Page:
In general, I’m not especially superstitious. But there are three jinxes in which I firmly believe. They are: shaving your legs, getting waxed, and telling your mother.
I know, it’s not an absolute rule. If you groom yourself, there’s a slight possibility that it will prove necessary. And if you tell your mom about someone new you’re seeing, it might actually go somwhere. But more likely, things will fizzle out hours later, and you will be left alone to enjoy your newly smoothed self.
I like to reap all the benefits of singledom, and I consider a major one to be a couple seasons’ worth of minimal self-maintenance. Most men that I cross paths with can handle whatever collateral damage this philosophy engenders.
But sometimes, I like to remind myself that I am a sexual being. And for whatever dumb oppressive reason, a little grooming can do that. Also, sometimes, I have gone out with men who I feared had little experience with women in their natural state, and I don’t like to be the source of such trauma.
So one of the handful of times I’ve gone in to get waxed was prior to a date with a Republican.
I tried to distract myself from the impending discomfort/misery by getting chatty with the wax-wielding Russian hovering above me: a vision in white and stern.
“I don’t do this very much,” I told her.
She looked at me as though I’d just announced that there is, in fact, a sun and a moon. “Yes,” she said. “I can tell.”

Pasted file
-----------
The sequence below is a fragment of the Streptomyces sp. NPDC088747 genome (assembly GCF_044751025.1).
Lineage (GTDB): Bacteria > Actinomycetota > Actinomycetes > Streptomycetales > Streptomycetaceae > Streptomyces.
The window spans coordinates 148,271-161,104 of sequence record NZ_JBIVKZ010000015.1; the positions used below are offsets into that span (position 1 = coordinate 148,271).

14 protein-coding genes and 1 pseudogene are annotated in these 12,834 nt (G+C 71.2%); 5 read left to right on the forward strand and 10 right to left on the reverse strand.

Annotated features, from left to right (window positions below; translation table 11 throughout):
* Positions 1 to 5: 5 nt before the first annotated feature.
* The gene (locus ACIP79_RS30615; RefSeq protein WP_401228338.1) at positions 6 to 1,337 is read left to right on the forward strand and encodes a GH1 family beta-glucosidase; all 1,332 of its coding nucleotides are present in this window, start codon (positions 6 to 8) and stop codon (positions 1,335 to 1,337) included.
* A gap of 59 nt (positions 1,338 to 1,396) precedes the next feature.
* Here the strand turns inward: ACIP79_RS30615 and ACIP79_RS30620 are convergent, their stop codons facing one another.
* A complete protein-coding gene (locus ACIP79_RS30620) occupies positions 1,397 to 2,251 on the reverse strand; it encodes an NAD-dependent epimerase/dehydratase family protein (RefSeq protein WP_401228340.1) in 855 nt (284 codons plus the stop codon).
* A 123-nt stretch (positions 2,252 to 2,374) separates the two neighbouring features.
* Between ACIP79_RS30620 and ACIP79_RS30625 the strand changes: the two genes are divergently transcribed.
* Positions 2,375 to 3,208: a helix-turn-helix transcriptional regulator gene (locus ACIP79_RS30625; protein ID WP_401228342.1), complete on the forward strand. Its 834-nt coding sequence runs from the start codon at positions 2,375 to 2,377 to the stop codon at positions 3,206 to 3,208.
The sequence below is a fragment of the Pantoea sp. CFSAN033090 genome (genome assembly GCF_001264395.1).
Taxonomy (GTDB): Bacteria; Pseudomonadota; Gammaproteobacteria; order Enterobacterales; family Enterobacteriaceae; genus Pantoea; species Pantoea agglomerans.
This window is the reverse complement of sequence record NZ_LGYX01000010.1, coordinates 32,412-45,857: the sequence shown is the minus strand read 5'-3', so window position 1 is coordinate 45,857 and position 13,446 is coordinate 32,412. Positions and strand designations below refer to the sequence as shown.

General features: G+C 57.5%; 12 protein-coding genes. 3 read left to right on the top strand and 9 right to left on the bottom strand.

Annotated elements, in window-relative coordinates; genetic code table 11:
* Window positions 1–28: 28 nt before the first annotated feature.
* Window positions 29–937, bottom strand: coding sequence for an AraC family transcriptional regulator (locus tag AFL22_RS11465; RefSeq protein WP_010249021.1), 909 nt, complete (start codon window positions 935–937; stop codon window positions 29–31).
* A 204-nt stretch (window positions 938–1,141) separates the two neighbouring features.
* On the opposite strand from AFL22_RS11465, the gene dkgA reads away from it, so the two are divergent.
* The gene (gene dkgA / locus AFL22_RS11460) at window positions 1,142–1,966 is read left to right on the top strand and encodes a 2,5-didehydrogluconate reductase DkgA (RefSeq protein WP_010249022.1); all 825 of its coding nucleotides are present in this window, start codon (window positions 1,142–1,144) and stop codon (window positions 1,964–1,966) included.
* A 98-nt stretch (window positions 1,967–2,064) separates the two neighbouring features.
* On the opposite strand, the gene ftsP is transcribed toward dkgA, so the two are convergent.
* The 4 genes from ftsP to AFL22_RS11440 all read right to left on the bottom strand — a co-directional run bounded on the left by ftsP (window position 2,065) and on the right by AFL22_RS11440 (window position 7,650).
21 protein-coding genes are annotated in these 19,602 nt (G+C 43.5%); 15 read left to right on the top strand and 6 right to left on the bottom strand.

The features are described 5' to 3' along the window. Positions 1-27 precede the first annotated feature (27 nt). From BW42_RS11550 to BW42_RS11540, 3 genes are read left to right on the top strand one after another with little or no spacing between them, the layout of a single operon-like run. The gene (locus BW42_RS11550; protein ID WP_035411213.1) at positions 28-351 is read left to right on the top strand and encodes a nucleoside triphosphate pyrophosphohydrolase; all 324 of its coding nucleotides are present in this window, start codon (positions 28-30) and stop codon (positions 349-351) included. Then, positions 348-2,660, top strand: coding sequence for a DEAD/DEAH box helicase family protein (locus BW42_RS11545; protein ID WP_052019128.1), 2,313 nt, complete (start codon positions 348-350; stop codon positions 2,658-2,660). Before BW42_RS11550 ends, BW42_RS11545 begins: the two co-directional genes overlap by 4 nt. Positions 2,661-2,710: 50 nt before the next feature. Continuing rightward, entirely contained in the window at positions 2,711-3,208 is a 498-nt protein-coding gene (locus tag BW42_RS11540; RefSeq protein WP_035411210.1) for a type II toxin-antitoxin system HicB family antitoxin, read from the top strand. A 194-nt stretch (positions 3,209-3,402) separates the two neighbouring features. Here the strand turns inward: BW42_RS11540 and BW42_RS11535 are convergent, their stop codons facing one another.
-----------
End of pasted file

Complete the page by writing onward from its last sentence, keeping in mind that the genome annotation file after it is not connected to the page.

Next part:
“Well, I’m going out with a Republican tonight, so I thought I should!”
She either didn’t get the joke or had voted for Bush, and I endured the rest of my treatment in dutiful silence. Needless to say, I could’ve saved myself the money, the pain, and the effort at conversation–no one, as things turned out, would have been traumatized.
Recently, a friend of mine who just started seeing someone confessed that she told her mother about him.
“You did!?” I asked, drawing in a dramatic breath.
“I know,” she replied. “I couldn’t help myself. And I haven’t heard from him since.”
Fortunately at that point it had only been about 24 hours and he did, shortly after, resurface.
But I could relate: every time I meet someone I challenge myself not to tell Mom, knowing that if I do I will get her all excited and then deal with having to disappoint her when things don’t work out.
But when you’re pretty positive that someone is going to be your future husband, as we all know by now I usually am when I meet a guy, it’s difficult not to share.
The thing about all three of these things–the shaving, the waxing, she sharing–is that they activate a level of expectation that should really be avoided, or at least postponed, whenever possible.
I think I’ve refrained from doing it on the blog thus far, but I sometimes like to wax on about the fact that everything in life is about expectations. Not that this awareness actually compels me to keep them in check, but I know, in theory, that it should: I know I wouldn’t find myself being disappointed so frequently if I didn’t expect so much.
But there’s danger in that too: as S has sometimes reminded me, if I truly didn’t expect anything to ever work out than I might as well stay in bed all day. And never shave my legs or get waxed. And never let myself get excited enough to tell Mom.
Which–except for the waxing part–doesn’t sound very fun.